China's Belt and Road Initiative

By
Julian Santos
on
May 2, 2021
Category:
Foreign Policy

Since the fall of the USSR, the world has seen the emergence of the United States as a global superpower. However, there is a new country waiting to dethrone America: the People's Republic of China. For a long time, China has been the most populous country in the world. When Mao Zedong and the Communists took control, a massive industrialization period began. China now leads in the manufacturing sector and has become the second-largest world economy, only behind the USA. But China is looking to be the first through another route: global trade domination.

In 2013, during a conference in Nur-Sultan, Kazakhstan, Chinese President Xi Jinping announced China would “Reopen the Silk Road”. He proposed a trillion-dollar plan to spread economic prosperity and make trade easier called the Belt and Road Initiative. His idea was simple at first. China would build ports, rail lines, train stations, oil rigs, and more infrastructure across Eurasia and Africa. Six “economic belt” corridors would connect China to Europe and Africa, and a “Maritime Silk Road” would connect the belt and road at ports. In return, goods and oil would get to China a lot easier and the countries would pay China back for the money it owed. It was also attractive because, for foreign investment to happen with the West, there needed to be regulations and workers' rights. However, China was attractive because it would work with less democratic countries. It seemed like a win-win situation for these countries and China. Then things started to move.

A multi-billion dollar deepwater seaport in Sri Lanka. A highway in the Pakistani Himalayas that connects to China and eventually leads to a port near Gwadar. Oil pipes across central Asia entering the Gobi desert. A high-speed rail network in Vietnam and Laos. All of these were built by China and Chinese firms. Today, over 130 countries have supported the initiative, and over 60 countries have accepted deals with China. Since the infrastructure initiative has begun, countries have seen significant GDP growth. Countries like Pakistan and central Asian countries have seen their economies increase in percentages never before even thought of as a possibility for those countries. Chinese construction firms and contractors were all hired as well, giving a boost to Chinese job growth and a boost in general to the economy.

All of this looks great, but what's the catch? Before discussing, it is essential to know how loans work on this diplomatic size. When a country loans money to build a facility or rail system to a country and the receiver can not pay it back, the lender can lease the facility until the receiver can pay it back. This is exactly what China did. In Sri Lanka, China loaned over a billion dollars for the port to be built. When Sri Lanka could not pay China back, China simply took control of the port instead. The same happened in Gwadar, Myanmar, and Uzbekistan. The countries told China they could not pay them back, so China then took control of the facilities. This is no accident. Looking at the list of countries China has loaned to, there are some rather questionable countries: Yemen, Iraq, Afghanistan, Myanmar, and Uzbekistan among them. All of these are in conflict or ranking as the most corrupt countries in the world. So why did Chana invest? It was on purpose to expand its sphere of influence. China knew these poorer, corrupt countries would never be able to pay them back, so it made these loans with a plan for them to fail. The receiver can't pay it off, and now China receives complete control. Let's look at the port in Gwadar and the highway connecting it to China, one of the six “corridors” of the belt. Oil would pass through the Strait of Hormuz, go through Indochina and the South China Sea and end up on the mainland. However, the ships now drop oil off at Gwadar and send it straight to China. Huge economic benefit for Beijing.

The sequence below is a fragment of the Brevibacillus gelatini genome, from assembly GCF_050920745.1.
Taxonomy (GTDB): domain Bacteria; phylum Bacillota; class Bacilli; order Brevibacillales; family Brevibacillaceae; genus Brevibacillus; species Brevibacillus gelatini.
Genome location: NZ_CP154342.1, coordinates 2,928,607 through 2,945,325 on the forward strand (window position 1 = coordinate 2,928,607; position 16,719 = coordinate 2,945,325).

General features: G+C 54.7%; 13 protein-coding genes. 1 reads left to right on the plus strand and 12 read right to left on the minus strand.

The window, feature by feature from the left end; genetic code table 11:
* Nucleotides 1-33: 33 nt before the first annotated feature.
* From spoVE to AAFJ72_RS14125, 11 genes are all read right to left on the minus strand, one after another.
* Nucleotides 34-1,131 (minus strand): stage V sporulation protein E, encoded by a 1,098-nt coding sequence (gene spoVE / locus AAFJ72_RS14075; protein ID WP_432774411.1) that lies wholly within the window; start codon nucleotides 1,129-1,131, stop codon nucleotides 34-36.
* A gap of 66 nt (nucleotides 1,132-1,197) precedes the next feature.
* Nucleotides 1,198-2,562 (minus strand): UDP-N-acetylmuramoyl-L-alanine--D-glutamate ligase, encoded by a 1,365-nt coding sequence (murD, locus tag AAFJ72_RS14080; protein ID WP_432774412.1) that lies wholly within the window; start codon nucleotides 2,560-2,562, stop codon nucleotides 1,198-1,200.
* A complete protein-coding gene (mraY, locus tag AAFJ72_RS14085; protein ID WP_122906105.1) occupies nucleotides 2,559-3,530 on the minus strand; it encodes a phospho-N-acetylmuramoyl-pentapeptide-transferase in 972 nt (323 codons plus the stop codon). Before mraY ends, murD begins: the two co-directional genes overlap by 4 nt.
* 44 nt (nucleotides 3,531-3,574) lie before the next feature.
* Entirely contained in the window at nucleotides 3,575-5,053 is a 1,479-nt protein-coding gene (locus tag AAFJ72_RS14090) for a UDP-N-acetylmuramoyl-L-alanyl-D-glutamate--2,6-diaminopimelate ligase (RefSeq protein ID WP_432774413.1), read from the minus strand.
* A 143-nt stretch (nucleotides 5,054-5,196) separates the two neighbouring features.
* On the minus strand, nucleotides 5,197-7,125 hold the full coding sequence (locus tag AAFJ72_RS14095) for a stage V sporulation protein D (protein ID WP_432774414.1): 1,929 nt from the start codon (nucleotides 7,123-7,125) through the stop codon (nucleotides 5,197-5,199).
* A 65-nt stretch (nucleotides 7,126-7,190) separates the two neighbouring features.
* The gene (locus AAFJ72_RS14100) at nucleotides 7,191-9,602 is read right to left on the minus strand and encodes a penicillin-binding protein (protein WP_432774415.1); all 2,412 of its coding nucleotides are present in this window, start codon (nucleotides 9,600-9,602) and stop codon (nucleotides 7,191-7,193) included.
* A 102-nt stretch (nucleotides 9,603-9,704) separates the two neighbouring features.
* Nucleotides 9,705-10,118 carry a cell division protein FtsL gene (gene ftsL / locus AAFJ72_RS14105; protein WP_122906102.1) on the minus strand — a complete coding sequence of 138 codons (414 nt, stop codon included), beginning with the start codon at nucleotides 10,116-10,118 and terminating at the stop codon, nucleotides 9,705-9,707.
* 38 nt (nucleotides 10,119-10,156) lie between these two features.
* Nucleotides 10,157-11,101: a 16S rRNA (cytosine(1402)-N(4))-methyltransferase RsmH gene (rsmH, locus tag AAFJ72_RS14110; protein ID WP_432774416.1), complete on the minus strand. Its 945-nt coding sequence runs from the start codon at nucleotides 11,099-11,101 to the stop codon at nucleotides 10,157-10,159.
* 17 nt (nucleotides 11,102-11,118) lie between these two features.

However, economics is not the only part of the Belt and Road initiative. The other part is the military. With control over key points in the Indian ocean, China can do what they want at the ports, including setting up its navy. This has been known as the String of Pearls theory: they are going to take complete control of the Indian Ocean trading routes.

Critics argue that this debt entrapment is very harmful towards the countries China does it to. Many see it as neo-colonialism and modern-day imperialism. However, supporters counter by saying it is creating new opportunities for everyone. As Trump's “America First” policy slowed down American investment in Asia, the continent has had a power vacuum for an economic juggernaut. It looks like China is the perfect fit for that role.

Works Cited

PDF https://www.oecd.org/finance/Chinas-Belt-and-Road-Initiative-in-the-global-trade-investment-and-finance-landscape.pdf

China's Trillion Dollar Plan to Dominate Global Trade. Vox, www.youtube.com/watch?v=EvXROXiIpvQ. 

How China Is Weaponizing the Belt and Road Initiative. www.youtube.com/watch?v=PX5PnnnYrFw. 

“Project Overview.” Belt and Road Initiative, www.beltroad-initiative.com/projects/. 

says:, Jc Hulin. “The Belt and Road Initiative and Xi Jinping's Foreign and Domestic Policy Agenda.” Asia Dialogue, 27 Oct. 2019, theasiadialogue.com/2019/10/29/the-belt-and-road-initiative-and-xi-jinpings-foreign-and-domestic-policy-agenda/.

Tags:
Julian Santos

Hi! I’m Julian Santos and I’m a high school sophomore living in the Bay Area. I currently identify as a liberal and I have always had a deep passion for geography, politics, and geopolitical issues. I love discussing and writing politics and am very excited to be on board YIP!